Scaling Questions

  • Scaling Questions are used to measure progress and growth, especially when exploring a client’s experiences that are not easily observed, such as moods or feelings.
  • A standard method of articulating a scaling question is to ask the client to provide a rating from 0 to 10.
    • For example, “On a scale of 0 to 10, with 10 meaning you have every confidence that this problem can be solved, and 0 meaning no confidence at all, where would you put yourself today?”
  • Scaling Questions are beneficial when utilized more than once, as the 0 to 10 ratings can assist the client in recognizing progress, even if that shift is only from a 3 to a 4 or a 7 to an 8.
  • Follow-up questions related to these shifts would address how the client moved up from one value to the next or what the client can do to move to a more favourable value.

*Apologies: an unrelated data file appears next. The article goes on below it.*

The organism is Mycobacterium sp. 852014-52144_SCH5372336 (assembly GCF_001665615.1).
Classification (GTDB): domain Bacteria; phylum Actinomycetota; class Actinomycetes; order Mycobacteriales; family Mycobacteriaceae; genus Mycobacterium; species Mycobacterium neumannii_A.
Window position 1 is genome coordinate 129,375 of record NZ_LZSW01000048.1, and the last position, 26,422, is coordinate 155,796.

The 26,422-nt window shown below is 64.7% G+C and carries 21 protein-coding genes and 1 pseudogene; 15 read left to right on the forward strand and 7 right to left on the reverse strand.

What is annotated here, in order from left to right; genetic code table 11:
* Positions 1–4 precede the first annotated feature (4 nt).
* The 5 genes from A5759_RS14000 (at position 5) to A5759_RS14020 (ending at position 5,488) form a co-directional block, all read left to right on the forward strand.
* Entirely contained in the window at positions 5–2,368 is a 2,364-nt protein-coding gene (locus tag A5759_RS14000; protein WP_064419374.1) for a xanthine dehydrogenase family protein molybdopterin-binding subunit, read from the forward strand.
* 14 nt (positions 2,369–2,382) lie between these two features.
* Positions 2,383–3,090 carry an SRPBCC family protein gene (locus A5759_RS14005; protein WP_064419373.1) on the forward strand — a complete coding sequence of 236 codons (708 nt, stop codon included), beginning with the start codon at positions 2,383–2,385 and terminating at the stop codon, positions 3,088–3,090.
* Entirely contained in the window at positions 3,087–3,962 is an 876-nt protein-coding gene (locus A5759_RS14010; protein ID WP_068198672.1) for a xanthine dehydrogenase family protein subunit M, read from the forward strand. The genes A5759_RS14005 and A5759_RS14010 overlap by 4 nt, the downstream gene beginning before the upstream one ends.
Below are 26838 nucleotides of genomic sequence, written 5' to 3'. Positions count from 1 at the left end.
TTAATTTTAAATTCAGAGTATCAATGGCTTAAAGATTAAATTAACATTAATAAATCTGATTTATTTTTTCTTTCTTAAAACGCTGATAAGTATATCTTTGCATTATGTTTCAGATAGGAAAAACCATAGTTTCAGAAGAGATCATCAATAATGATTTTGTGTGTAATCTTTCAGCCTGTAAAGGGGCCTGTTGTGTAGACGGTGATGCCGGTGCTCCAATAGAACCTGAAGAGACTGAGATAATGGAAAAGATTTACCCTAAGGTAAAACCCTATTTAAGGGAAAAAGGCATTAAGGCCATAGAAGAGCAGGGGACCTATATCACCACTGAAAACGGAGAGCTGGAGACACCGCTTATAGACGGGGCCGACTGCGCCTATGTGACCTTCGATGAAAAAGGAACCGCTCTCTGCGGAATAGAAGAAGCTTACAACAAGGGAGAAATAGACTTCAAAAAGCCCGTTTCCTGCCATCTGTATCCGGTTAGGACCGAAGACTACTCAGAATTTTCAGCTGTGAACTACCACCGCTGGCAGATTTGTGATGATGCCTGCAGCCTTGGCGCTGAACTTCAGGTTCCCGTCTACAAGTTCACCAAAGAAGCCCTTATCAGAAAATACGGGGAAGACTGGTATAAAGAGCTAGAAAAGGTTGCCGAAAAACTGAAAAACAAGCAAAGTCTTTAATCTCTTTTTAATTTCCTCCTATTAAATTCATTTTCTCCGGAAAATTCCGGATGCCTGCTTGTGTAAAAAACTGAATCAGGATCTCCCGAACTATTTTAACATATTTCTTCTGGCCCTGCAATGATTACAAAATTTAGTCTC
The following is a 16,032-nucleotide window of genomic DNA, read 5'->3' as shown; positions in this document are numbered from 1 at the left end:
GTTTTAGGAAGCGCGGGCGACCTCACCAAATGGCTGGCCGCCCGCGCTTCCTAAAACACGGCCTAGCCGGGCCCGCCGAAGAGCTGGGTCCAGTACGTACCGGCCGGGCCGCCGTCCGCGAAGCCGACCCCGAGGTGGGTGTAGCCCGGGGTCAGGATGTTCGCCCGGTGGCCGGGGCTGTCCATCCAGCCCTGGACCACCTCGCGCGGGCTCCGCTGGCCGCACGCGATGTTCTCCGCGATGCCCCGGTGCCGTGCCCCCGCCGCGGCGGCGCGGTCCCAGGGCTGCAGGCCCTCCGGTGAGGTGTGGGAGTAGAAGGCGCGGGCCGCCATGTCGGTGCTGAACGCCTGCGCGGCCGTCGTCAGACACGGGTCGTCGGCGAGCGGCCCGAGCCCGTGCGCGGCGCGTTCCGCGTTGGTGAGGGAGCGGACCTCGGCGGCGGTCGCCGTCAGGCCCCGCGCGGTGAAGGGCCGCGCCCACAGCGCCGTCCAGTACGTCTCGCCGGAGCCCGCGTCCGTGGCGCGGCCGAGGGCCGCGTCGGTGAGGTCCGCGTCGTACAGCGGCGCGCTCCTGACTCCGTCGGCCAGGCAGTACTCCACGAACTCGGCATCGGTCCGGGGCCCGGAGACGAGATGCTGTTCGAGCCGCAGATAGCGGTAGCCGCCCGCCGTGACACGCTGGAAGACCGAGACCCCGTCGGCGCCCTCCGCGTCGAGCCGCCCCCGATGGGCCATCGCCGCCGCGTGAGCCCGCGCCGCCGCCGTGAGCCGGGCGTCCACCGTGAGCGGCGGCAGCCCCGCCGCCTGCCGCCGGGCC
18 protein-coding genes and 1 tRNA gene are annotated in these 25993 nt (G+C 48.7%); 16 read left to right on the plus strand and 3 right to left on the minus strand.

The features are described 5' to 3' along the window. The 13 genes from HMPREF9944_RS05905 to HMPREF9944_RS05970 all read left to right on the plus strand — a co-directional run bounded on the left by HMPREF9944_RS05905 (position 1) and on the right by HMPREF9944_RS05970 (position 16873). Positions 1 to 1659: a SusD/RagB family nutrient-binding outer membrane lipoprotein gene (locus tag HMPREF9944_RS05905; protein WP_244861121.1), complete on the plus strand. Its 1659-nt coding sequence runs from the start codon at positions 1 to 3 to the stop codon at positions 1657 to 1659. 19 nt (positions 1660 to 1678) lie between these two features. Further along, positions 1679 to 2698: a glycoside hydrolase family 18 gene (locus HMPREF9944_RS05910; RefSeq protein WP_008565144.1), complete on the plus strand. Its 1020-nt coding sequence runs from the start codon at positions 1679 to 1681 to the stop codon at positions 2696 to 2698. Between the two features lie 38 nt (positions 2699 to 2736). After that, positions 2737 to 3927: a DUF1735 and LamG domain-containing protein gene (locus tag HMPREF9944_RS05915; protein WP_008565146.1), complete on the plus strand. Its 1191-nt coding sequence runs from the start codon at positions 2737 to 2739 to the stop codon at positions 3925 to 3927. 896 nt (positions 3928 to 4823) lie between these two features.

• For example, . . .
      • “Last session, you rated your confidence at a 3 and this session you rated your confidence at a 4. What happened this week that increased your confidence by that point?”
      • “We previously set a goal to get your confidence up to an 8, and you said you are at a 7. What do you need to do to move up one more number on the scale?”
  • The purpose of scaling questions is to provide the client with a structure for talking about potentially more abstract concepts and help clients focus on how their thoughts and behaviours move them closer toward the changes they desire or the goals they have established.


Take the next several minutes to practice articulating some Scaling Questions, keeping in mind the population you serve, the most common issues you encounter in practice, and how your clients might respond to being asked Scaling Questions.

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